And this has always been a war of movement for the Ukrainians. The Russians are slow but powerful. So Ukrainian strategy has been to move quick, punch through the lines, get behind them, partially encircle the Russians and then force a route where the Russians just leave everything behind. And that’s what they did in Kharkiv province in the summer offensive and in their fall offensive in Kherson.
The hope that the Ukrainians have is they’re going to be able to do that again with their spring offensive. And it really breaks down into two major pieces. The first is going to be a series of eastward thrusts into the Donbass to hit those other rail connections, to break up Russian formations in the Donbass so they can’t maneuver to assist one another, allowing the Ukrainians to dice them up and take their stuff.
You know, reasonable strategy has worked a couple of times already. But the second the bigger push is going to be going on the east side of the Dnieper River and then punching straight south through the province of Japanese. Easier in order to get to the Sea of Azov, which is an inlet off of the Black Sea. And if they can do that, they not only cut whatever remaining light rail connections that might be partially available to the Russians for logistics right now.
They also cut every single land connection and basically take the entirety of the southwestern part of the front and all of the Crimea peninsula and put it in a box. Because once the Ukrainians can get to the Sea of Azov, they’ll be able to take out the rest of the Kerch Bridge and then not even military trucks will be able to get in to resupply.
And then you’ll have the best forces that the Russians have completely trapped, completely devoid of reinforcements. The Navy will have to withdraw because the Ukrainians can then hit anywhere or any of the Crimean ports with missiles that they have. And the beautiful thing from the Ukrainian point of view is these attacks that they’ve already used to cross into Russia proper that uses Ukrainian gear, American gear at the moment is not allowed to be used on Russian territory.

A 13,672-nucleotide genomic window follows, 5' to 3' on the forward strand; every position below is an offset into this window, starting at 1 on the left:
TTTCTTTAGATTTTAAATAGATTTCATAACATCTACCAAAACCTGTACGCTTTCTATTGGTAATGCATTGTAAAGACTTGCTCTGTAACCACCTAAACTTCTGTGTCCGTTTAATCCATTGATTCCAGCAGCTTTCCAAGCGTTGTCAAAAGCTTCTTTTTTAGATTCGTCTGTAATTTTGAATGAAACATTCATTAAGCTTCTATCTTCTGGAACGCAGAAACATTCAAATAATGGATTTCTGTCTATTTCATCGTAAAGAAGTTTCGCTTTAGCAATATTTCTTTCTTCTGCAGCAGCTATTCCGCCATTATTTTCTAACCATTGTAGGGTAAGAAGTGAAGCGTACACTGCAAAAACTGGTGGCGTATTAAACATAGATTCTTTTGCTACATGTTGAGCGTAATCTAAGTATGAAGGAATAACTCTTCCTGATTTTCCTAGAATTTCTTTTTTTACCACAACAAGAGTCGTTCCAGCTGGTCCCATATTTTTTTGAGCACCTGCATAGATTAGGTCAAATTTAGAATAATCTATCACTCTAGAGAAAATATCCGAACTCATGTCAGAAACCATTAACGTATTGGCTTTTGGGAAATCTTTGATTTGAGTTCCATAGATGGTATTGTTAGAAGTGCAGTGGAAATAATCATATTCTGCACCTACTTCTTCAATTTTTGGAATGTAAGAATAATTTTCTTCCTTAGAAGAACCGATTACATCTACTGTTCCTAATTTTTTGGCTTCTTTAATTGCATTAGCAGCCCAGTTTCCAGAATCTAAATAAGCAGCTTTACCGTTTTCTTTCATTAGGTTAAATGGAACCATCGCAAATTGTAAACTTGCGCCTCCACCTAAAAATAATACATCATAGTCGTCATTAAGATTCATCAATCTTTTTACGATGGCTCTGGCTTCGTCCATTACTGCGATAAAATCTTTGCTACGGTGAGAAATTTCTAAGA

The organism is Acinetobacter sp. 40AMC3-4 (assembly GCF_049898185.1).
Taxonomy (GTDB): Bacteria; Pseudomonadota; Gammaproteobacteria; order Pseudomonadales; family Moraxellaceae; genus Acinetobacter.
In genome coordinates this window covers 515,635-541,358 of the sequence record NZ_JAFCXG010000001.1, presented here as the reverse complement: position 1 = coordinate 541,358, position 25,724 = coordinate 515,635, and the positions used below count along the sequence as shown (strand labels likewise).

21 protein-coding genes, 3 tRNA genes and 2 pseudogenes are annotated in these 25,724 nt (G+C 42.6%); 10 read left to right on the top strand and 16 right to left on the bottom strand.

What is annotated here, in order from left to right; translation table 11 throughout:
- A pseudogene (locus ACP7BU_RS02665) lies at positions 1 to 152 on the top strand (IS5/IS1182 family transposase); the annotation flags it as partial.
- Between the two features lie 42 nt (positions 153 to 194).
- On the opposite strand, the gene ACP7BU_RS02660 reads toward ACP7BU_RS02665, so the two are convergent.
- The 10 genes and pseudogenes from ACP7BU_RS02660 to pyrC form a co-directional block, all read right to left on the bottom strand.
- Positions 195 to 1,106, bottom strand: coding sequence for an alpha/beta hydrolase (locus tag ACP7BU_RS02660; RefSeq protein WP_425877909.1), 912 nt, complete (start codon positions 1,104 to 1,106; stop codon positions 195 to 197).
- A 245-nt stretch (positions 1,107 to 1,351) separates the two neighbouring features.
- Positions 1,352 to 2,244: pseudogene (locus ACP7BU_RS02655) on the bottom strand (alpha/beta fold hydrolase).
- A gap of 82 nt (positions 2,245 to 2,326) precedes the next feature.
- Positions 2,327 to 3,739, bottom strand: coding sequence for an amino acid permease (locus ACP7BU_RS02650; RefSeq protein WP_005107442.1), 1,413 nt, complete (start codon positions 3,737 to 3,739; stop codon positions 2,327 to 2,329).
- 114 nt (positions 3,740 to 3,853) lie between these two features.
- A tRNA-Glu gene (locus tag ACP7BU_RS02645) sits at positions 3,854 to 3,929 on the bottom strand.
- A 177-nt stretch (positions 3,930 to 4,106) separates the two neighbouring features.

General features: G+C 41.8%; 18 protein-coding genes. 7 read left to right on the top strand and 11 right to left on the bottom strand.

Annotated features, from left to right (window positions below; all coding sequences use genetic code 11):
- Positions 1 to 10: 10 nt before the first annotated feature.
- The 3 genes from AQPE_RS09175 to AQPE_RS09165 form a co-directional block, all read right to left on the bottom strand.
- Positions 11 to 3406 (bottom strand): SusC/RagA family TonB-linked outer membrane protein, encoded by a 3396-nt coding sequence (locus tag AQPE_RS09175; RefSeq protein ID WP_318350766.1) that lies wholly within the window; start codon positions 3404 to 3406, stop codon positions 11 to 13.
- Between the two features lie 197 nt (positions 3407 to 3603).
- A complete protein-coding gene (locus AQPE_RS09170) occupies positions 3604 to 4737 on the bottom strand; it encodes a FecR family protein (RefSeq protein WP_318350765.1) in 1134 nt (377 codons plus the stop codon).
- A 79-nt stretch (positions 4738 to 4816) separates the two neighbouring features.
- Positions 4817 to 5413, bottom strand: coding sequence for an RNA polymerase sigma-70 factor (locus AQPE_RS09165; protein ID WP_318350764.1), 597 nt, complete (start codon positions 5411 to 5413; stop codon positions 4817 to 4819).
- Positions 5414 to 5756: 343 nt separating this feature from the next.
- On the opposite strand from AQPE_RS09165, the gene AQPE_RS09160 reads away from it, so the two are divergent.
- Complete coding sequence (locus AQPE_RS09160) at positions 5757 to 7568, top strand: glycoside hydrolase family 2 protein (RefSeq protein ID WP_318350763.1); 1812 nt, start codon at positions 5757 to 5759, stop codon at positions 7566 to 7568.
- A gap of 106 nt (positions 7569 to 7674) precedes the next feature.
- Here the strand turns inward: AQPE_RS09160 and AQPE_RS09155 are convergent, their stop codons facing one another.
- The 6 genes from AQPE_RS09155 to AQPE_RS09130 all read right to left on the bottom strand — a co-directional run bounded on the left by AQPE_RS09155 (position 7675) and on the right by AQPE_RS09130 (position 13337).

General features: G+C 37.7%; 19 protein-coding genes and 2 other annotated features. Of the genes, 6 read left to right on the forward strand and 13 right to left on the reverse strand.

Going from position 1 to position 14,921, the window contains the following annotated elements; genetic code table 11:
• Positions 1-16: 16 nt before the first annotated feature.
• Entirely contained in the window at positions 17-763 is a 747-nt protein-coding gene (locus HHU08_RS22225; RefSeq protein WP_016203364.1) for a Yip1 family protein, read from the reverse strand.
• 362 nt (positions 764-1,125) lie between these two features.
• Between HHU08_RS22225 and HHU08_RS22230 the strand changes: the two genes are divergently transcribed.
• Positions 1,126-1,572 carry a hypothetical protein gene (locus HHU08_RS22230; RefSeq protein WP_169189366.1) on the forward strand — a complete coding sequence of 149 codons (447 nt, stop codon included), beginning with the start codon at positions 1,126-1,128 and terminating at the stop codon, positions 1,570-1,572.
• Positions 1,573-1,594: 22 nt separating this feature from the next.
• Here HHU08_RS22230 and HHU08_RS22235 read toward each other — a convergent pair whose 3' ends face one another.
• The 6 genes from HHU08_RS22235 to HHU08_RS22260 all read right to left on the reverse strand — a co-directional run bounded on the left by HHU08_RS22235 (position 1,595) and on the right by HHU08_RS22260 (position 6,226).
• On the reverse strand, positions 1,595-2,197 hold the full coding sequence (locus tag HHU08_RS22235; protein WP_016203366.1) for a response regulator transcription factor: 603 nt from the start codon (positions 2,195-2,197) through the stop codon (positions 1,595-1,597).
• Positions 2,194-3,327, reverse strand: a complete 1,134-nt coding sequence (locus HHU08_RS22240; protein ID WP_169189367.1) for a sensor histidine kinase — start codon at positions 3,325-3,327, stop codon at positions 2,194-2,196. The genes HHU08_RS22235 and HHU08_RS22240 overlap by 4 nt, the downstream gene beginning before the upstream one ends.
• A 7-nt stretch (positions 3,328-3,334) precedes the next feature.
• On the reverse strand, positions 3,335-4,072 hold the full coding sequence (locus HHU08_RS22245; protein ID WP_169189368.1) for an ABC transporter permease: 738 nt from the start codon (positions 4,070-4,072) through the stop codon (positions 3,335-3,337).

So with every inch that the Ukrainians close towards the border, more and more of their own stuff can do deep strike into Russia proper. Now, if some of this the Donbass campaign, the separatist campaign sounds a little bit familiar, that’s because I mentioned this before. I thought there was going to be a winter counter attack. And so back in November, I basically released a video more or less lining up about half of what I just did right now.
Which brings me to why you shouldn’t take what I’m taking too seriously. Number one, whether wins and if we get a wet meh, then this attack is going to be pushed back not just to June, but maybe into July and even in August. And there might not be enough time to do it at scale anyway. Second, the Ukrainians have proven themselves very adept at fooling people into thinking what their actual intentions are.
So for example, the Kharkiv offensive last year, which was the biggest victory for the Ukrainians of the war so far, they didn’t advertise that at all. They made everybody think they were going after Kherson first, and that attack did happen, but it was really just designed to draw Russian troops away from where the Ukrainians really wanted to go.
And in the end, they ended up getting them both. So obviously the Russians get a vote in this. Obviously, the Ukrainians can decide where they go. What I’m outlining are the logical steps and things that ultimately Ukraine is going to have to do if it’s going to win this war. But that doesn’t mean they’re going to do it on my timeframe.
All right. That’s it for me. You all take care. See you tomorrow.